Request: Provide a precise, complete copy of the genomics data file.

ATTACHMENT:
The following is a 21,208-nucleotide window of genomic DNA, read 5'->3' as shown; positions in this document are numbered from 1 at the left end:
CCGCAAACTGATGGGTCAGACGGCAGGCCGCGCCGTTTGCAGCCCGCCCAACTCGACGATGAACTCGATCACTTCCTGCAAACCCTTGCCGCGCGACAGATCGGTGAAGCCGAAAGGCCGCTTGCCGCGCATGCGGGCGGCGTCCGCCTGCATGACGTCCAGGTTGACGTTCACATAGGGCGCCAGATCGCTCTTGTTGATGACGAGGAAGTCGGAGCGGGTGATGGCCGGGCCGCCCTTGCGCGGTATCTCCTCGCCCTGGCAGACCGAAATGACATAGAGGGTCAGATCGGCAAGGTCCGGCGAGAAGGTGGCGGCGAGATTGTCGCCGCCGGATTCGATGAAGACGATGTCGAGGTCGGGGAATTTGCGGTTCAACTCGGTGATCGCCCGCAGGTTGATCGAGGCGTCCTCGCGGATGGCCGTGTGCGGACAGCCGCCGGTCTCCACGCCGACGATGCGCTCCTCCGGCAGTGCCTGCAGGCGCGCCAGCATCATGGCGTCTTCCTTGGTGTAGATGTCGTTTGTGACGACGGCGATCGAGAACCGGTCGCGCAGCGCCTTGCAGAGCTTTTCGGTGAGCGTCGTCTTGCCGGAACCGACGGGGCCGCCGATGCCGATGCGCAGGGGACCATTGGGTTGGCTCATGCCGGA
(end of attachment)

The following is a 21,208-nucleotide window of genomic DNA, read 5'->3' as shown; positions in this document are numbered from 1 at the left end:
CCGCAAACTGATGGGTCAGACGGCAGGCCGCGCCGTTTGCAGCCCGCCCAACTCGACGATGAACTCGATCACTTCCTGCAAACCCTTGCCGCGCGACAGATCGGTGAAGCCGAAAGGCCGCTTGCCGCGCATGCGGGCGGCGTCCGCCTGCATGACGTCCAGGTTGACGTTCACATAGGGCGCCAGATCGCTCTTGTTGATGACGAGGAAGTCGGAGCGGGTGATGGCCGGGCCGCCCTTGCGCGGTATCTCCTCGCCCTGGCAGACCGAAATGACATAGAGGGTCAGATCGGCAAGGTCCGGCGAGAAGGTGGCGGCGAGATTGTCGCCGCCGGATTCGATGAAGACGATGTCGAGGTCGGGGAATTTGCGGTTCAACTCGGTGATCGCCCGCAGGTTGATCGAGGCGTCCTCGCGGATGGCCGTGTGCGGACAGCCGCCGGTCTCCACGCCGACGATGCGCTCCTCCGGCAGTGCCTGCAGGCGCGCCAGCATCATGGCGTCTTCCTTGGTGTAGATGTCGTTTGTGACGACGGCGATCGAGAACCGGTCGCGCAGCGCCTTGCAGAGCTTTTCGGTGAGCGTCGTCTTGCCGGAACCGACGGGGCCGCCGATGCCGATGCGCAGGGGACCATTGGGTTGGCTCATGCCGGA